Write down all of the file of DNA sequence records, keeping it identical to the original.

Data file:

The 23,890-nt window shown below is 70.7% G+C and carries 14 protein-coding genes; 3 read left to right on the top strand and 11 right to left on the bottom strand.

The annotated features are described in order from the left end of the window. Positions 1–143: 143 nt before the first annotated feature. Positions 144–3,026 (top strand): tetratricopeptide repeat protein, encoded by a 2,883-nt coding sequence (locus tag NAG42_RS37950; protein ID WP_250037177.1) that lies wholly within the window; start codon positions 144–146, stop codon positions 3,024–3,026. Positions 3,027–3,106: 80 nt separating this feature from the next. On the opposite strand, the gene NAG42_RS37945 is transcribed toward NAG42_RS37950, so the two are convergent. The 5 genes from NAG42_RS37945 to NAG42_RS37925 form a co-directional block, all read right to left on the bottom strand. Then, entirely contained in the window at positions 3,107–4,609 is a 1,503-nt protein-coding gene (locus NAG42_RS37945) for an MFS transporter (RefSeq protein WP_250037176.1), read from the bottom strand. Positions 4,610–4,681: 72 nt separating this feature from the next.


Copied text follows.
The 23,890-nt window shown below is 70.7% G+C and carries 14 protein-coding genes; 3 read left to right on the top strand and 11 right to left on the bottom strand.

The annotated features are described in order from the left end of the window. Positions 1–143: 143 nt before the first annotated feature. Positions 144–3,026 (top strand): tetratricopeptide repeat protein, encoded by a 2,883-nt coding sequence (locus tag NAG42_RS37950; protein ID WP_250037177.1) that lies wholly within the window; start codon positions 144–146, stop codon positions 3,024–3,026. Positions 3,027–3,106: 80 nt separating this feature from the next. On the opposite strand, the gene NAG42_RS37945 is transcribed toward NAG42_RS37950, so the two are convergent. The 5 genes from NAG42_RS37945 to NAG42_RS37925 form a co-directional block, all read right to left on the bottom strand. Then, entirely contained in the window at positions 3,107–4,609 is a 1,503-nt protein-coding gene (locus NAG42_RS37945) for an MFS transporter (RefSeq protein WP_250037176.1), read from the bottom strand. Positions 4,610–4,681: 72 nt separating this feature from the next.